African Studies / Anthropology / History
The End of Slavery in Africa
Edited by Suzanne Miers and Richard Roberts
This is the first comprehensive assessment of the end of slavery in Africa.
Editors Suzanne Miers and Richard Roberts, with the distinguished contributors to the volume, establish an agenda for the social history of the early colonial periodwhen the end of slavery was one of the most significant historical and cultural processes. The End of Slavery in Africa is a sequel to Slavery in Africa, edited by Suzanne Miers and Igor Kopytoff and published by the University of Wisconsin Press in 1977.
The contributors explore the historical experiences of slaves, masters, and colonials as they all confronted the end of slavery in fifteen sub-Saharan African societies. The essays demonstrate that it is impossible to generalize about whether the end of slavery was a relatively mild and nondisruptive process or whether it marked a significant change in the social and economic organization of a given society. There was no common pattern and no uniform consequence of the end of slavery. The results of this wide-ranging inquiry will be of lasting value to Africanists and a variety of social and economic historians.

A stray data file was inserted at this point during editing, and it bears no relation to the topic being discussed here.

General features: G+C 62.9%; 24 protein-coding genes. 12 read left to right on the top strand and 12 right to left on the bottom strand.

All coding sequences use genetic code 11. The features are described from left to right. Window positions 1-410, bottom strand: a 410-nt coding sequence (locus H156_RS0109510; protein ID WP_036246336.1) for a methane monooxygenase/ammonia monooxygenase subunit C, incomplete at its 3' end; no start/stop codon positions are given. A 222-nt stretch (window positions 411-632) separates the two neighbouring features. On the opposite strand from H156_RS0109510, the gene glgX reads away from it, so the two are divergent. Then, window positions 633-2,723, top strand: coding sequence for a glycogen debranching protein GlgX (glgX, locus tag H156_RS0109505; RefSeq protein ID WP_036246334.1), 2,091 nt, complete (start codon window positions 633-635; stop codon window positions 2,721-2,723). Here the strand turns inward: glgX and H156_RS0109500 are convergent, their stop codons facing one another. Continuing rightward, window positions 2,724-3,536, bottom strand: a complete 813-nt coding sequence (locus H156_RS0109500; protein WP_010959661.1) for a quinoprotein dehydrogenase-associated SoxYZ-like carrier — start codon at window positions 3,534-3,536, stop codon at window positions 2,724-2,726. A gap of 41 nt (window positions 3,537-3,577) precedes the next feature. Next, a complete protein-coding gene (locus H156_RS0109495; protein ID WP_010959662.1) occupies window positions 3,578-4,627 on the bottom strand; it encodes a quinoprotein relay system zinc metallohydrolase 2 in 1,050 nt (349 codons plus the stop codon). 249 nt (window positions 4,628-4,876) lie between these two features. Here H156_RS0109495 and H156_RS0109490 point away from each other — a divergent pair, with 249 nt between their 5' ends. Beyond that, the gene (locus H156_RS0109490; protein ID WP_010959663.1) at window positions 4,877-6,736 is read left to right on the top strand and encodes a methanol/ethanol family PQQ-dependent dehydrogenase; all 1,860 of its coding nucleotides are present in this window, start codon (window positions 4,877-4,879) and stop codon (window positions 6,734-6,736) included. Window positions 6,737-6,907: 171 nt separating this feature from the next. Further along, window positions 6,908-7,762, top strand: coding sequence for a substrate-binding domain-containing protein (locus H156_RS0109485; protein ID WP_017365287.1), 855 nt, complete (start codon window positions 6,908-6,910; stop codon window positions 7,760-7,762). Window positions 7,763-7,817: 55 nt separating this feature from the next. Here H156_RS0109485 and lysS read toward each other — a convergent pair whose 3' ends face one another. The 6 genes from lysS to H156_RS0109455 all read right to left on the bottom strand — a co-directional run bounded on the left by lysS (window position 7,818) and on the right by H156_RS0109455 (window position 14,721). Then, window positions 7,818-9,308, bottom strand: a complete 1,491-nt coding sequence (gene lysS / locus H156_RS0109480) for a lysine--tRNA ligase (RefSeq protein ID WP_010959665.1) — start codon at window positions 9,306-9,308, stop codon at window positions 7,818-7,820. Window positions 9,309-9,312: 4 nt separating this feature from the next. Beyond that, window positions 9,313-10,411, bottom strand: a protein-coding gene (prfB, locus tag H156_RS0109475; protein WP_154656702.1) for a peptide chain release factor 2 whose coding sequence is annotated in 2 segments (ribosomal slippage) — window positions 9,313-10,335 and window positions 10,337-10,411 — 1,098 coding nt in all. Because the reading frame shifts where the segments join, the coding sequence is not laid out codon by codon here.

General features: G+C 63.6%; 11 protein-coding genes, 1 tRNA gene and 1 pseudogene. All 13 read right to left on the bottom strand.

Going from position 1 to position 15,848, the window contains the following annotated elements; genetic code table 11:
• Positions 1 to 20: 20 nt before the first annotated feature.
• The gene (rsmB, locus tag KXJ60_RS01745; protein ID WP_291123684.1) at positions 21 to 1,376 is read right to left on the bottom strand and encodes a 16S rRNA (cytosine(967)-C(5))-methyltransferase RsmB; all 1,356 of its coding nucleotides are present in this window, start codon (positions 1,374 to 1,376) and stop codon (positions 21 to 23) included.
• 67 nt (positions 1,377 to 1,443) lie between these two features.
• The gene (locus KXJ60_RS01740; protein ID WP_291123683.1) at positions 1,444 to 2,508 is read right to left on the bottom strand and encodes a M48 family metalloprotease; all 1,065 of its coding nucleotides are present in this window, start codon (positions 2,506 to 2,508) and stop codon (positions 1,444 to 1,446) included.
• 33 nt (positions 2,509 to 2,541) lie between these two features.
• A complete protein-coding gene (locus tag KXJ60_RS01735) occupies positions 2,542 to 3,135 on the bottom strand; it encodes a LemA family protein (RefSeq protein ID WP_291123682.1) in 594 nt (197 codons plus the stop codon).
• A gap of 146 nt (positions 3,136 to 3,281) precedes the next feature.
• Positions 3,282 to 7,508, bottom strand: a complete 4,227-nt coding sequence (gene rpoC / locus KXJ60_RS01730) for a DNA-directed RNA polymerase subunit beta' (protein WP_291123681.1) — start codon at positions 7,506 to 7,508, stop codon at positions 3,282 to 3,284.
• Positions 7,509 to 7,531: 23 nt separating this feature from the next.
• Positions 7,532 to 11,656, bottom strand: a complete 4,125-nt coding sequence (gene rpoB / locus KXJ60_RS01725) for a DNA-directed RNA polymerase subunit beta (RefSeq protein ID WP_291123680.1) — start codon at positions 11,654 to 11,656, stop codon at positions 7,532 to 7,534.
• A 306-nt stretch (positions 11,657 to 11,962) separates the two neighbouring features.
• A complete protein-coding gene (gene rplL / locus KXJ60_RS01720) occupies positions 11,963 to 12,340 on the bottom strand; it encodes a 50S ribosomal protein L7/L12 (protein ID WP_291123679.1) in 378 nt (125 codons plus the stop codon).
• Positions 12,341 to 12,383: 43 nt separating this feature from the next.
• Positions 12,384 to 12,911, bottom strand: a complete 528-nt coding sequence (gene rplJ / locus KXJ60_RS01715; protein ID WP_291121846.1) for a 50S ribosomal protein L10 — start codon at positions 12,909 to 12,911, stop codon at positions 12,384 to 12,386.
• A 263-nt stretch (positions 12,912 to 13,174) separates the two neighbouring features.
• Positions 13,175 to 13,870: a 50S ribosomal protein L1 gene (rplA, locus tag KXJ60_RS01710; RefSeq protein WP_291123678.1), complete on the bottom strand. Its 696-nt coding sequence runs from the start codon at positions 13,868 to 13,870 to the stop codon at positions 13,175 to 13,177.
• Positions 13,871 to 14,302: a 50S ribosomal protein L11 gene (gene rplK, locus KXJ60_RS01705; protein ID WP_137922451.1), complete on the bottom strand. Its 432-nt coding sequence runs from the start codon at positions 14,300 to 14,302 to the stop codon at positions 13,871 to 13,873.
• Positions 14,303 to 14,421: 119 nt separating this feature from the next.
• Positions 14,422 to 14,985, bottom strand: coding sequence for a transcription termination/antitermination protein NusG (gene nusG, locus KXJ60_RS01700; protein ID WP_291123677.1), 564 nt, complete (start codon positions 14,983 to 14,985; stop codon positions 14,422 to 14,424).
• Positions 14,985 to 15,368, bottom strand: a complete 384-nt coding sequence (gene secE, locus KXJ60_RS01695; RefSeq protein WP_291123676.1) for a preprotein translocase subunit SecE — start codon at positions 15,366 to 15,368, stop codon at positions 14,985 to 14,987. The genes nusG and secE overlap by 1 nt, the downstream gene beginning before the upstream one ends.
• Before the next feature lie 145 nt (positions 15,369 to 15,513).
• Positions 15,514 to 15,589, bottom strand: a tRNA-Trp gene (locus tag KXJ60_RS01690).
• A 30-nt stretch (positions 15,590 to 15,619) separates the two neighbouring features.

"The end of slavery is one of the most misunderstood major social changes to take place in colonial Africa. Many people believe that the Emancipation Act of 1834 ended all slavery in the British empire. It did not; forms of slavery continued under British and French rule into the 1930s. Miers and Roberts' collection of essays goes a long way to correct false impressions. The editors provide an excellent introduction to the volume, and Igor Kopytoff's concluding essay on African emancipation in its rural context is alone worth the price of admission."Philip D. Curtin, The Johns Hopkins University
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Back in Print
LC: 88-040192 HT
544 pp. 6 x 9 16 maps
ISBN-13: 978-0-299-11554-8 Paper $27.95 s
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